For blood pressure, can you be fit but fat?
If you’re trying to bring your blood pressure to healthy levels, a new study suggests that how much you weigh is more important than how fit you are.
As expected, the study found that overweight or obese people were more likely to have a high systolic blood pressure – the top number in a blood pressure reading. But for those with a high body mass index (BMI) – a measure of weight versus height – how in shape they were only had a small impact on their blood pressure.
The results suggest that people who are trying to decrease their risk for high blood pressure should focus on losing weight however they can most effectively do that, the authors say, and that increasing physical fitness should be a secondary goal.
“Obesity is such a strong predictor of blood pressure or hypertension risk that having a normal body weight is really what’s going to drive your blood pressure” rather than your fitness level, Dr. Susan Lakoski, a cardiologist at the University of Texas Southwestern Medical Center and one of the study’s authors, told Reuters Health.
At least in terms of lowering your risk for high blood pressure, she said, “it’s not realistic to be fit and fat.”
One in three American adults has high blood pressure – above 140/90 – including more than half of those over 55. Having high blood pressure puts a person at greater risk for stroke, heart attack, and kidney disease.
The Centers for Disease Control and Prevention reports that high blood pressure will cost the U.S. more than $75 billion in 2010 – from hospital stays and doctors’ appointments, drugs, and lost time at work. Doctors often recommend medication and lifestyle changes, including exercise, for patients with high blood pressure.
In the study, published in the American Heart Journal, Lakoski and her colleagues analyzed data from approximately 35,000 patients, mostly white men, collected over the last 20 years at the Cooper Clinic in Dallas, Texas. When patients came into the clinic, doctors measured their body composition, blood pressure, and fitness levels.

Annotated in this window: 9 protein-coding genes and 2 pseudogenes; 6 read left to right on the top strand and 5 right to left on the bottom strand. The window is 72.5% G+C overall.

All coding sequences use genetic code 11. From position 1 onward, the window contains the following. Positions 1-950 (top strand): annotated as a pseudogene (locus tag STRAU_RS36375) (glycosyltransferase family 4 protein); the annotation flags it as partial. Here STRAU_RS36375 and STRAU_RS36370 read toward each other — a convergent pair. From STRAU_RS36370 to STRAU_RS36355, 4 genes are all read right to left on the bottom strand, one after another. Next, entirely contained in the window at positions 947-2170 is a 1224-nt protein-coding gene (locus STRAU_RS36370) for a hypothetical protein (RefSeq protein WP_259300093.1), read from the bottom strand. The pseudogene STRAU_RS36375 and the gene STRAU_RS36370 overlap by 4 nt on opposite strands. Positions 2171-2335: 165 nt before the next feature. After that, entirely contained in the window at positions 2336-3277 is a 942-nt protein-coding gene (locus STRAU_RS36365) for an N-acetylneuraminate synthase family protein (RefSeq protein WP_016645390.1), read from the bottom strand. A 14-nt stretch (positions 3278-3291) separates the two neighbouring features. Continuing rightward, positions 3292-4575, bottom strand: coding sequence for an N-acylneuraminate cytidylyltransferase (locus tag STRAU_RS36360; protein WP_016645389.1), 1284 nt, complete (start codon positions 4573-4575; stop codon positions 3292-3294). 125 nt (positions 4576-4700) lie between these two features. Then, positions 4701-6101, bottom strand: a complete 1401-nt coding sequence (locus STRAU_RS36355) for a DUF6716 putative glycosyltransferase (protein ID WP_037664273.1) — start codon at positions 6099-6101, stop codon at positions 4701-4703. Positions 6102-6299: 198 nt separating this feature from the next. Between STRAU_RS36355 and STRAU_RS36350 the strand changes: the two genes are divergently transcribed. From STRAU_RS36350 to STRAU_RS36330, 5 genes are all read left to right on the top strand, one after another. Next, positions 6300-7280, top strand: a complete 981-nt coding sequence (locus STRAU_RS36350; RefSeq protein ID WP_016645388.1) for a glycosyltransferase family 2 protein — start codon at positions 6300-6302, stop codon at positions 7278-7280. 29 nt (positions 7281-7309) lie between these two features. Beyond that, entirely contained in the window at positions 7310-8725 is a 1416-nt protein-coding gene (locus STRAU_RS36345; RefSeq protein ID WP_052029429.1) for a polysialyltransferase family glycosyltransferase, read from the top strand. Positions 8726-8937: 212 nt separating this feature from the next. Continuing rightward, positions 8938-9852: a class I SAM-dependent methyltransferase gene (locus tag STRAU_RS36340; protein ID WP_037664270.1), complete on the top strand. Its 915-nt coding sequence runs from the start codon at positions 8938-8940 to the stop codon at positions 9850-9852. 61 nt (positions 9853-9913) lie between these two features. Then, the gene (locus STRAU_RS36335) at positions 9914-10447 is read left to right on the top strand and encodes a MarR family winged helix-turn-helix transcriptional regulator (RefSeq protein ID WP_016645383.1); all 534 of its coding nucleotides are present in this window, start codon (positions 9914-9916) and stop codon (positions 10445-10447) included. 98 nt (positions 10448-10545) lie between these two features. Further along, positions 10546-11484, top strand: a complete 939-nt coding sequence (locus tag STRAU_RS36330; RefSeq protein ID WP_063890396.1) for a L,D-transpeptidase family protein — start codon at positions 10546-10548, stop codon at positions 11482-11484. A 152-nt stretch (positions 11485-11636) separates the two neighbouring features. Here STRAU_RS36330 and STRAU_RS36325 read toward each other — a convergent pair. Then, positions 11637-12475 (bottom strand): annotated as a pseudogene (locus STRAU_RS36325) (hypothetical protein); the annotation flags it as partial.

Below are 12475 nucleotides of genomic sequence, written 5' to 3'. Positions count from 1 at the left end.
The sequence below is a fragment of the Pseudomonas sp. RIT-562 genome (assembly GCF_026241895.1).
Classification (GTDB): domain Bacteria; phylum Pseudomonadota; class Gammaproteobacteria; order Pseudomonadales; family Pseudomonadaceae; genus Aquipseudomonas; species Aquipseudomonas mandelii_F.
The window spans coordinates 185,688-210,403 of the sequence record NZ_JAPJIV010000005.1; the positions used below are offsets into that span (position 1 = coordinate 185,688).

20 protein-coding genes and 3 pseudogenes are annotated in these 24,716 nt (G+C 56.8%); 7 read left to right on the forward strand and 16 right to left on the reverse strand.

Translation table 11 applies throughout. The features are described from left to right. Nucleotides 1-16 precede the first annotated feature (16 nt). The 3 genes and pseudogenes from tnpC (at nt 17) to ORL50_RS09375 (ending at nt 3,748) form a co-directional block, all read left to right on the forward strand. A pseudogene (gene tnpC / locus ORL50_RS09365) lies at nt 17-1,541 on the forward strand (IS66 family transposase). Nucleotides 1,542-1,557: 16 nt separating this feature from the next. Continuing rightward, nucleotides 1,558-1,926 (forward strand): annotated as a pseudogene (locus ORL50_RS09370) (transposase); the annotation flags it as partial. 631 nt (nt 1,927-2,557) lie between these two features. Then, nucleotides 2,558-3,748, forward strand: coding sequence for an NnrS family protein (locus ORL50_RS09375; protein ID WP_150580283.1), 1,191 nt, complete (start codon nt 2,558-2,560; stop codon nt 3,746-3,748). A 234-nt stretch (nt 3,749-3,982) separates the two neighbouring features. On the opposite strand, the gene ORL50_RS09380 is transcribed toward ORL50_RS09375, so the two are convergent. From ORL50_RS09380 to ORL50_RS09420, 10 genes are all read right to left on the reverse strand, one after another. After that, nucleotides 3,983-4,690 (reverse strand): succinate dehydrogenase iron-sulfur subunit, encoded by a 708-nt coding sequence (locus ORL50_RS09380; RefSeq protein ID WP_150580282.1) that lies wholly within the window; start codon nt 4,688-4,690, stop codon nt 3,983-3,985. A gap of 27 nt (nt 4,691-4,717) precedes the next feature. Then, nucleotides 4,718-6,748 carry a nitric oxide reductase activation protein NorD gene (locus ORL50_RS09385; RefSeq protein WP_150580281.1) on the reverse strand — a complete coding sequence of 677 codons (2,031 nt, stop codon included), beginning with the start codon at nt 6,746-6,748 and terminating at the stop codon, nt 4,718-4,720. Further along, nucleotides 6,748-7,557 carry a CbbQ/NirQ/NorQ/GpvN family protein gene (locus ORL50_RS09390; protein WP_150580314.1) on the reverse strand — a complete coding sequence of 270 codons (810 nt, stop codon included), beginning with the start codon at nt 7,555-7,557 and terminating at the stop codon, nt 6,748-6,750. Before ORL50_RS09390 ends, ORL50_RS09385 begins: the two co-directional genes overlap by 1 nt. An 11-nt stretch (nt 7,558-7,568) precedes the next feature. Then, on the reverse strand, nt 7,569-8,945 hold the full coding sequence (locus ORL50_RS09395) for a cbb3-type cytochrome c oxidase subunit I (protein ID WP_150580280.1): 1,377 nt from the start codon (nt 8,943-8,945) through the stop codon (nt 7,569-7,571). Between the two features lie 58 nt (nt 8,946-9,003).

To determine how fit patients were, the doctors timed how long they could keep up a comfortable walking pace on a treadmill at varying inclines and speeds.
Using this data, the authors compared BMI, fitness levels, and systolic blood pressure of all patients to see if the three measurements were linked. Among all participants, having a higher BMI was associated with having a higher systolic blood pressure, a correlation that has been found many times in the past.
But being fit had less of an effect on systolic blood pressure readings than BMI, and when the authors looked at people of the same age and gender, fitness didn’t seem to have any effect on blood pressure.
Only people of normal weight seemed to get much of a blood pressure benefit from having better fitness levels – possibly because fitness alone couldn’t overcome the negative effects of being obese, Lakoski said.
That doesn’t mean that people who are overweight shouldn’t try to improve their fitness, said Dr. Paul McAuley, who teaches health education at Winston-Salem State University in North Carolina. McAuley pointed out that the study is only a snapshot of one group of people at one time. The study doesn’t show how the participants fared over the long term.
His research has shown that people who are obese but fit aren’t any more likely to die from heart disease and stroke – or any cause – than people who are thinner and fit.
“We’ve got to back off and say, ‘what is blood pressure measuring?'” McAuley told Reuters Health. “It’s an indicator just like a weatherman would use. It’s not the disease itself.”
Whether or not being in better shape affects a person’s blood pressure, McAuley said, “fitness does something to prevent disease and mortality.”
Lakoski agreed that for overall health and mortality risk, fitness is an important part of the picture. “The ultimate thing we’d like to see is people obtain a lean body weight and start improving their fitness in the real world,” she said.
Dr. Tim Church, the former head of medical research at The Cooper Institute who now studies exercise and disease at Louisiana State University’s Pennington Biomedical Research Center, told Reuters Health that the findings don’t change the current thinking on exercise and long-term health.
“Being overweight is bad for you (and) being sedentary is bad for you,” he said.